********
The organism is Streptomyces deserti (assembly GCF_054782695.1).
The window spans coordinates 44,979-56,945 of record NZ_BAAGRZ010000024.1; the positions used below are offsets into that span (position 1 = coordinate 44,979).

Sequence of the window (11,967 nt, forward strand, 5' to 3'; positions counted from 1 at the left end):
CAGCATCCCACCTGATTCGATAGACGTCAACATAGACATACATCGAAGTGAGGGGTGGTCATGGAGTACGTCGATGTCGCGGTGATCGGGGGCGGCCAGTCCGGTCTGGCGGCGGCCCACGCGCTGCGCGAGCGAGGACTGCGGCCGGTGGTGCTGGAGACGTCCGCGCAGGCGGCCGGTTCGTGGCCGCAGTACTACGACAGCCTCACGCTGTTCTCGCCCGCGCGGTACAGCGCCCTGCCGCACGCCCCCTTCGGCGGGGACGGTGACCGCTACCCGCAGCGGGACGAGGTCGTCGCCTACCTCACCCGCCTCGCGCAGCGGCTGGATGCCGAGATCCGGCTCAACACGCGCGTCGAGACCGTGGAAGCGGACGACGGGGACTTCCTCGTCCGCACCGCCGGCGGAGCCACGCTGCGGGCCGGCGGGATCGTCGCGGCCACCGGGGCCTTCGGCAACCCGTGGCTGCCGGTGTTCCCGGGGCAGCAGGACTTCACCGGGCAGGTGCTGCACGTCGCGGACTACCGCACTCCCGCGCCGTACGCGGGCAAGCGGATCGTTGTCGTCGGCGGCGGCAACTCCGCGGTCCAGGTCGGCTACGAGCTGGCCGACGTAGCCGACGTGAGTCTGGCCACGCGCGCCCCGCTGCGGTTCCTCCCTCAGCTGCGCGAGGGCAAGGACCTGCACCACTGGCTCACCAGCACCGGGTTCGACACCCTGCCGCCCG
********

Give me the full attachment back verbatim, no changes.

The organism is Streptomyces deserti (assembly GCF_054782695.1).
The window spans coordinates 44,979-56,945 of record NZ_BAAGRZ010000024.1; the positions used below are offsets into that span (position 1 = coordinate 44,979).

Sequence of the window (11,967 nt, forward strand, 5' to 3'; positions counted from 1 at the left end):
CAGCATCCCACCTGATTCGATAGACGTCAACATAGACATACATCGAAGTGAGGGGTGGTCATGGAGTACGTCGATGTCGCGGTGATCGGGGGCGGCCAGTCCGGTCTGGCGGCGGCCCACGCGCTGCGCGAGCGAGGACTGCGGCCGGTGGTGCTGGAGACGTCCGCGCAGGCGGCCGGTTCGTGGCCGCAGTACTACGACAGCCTCACGCTGTTCTCGCCCGCGCGGTACAGCGCCCTGCCGCACGCCCCCTTCGGCGGGGACGGTGACCGCTACCCGCAGCGGGACGAGGTCGTCGCCTACCTCACCCGCCTCGCGCAGCGGCTGGATGCCGAGATCCGGCTCAACACGCGCGTCGAGACCGTGGAAGCGGACGACGGGGACTTCCTCGTCCGCACCGCCGGCGGAGCCACGCTGCGGGCCGGCGGGATCGTCGCGGCCACCGGGGCCTTCGGCAACCCGTGGCTGCCGGTGTTCCCGGGGCAGCAGGACTTCACCGGGCAGGTGCTGCACGTCGCGGACTACCGCACTCCCGCGCCGTACGCGGGCAAGCGGATCGTTGTCGTCGGCGGCGGCAACTCCGCGGTCCAGGTCGGCTACGAGCTGGCCGACGTAGCCGACGTGAGTCTGGCCACGCGCGCCCCGCTGCGGTTCCTCCCTCAGCTGCGCGAGGGCAAGGACCTGCACCACTGGCTCACCAGCACCGGGTTCGACACCCTGCCGCCCG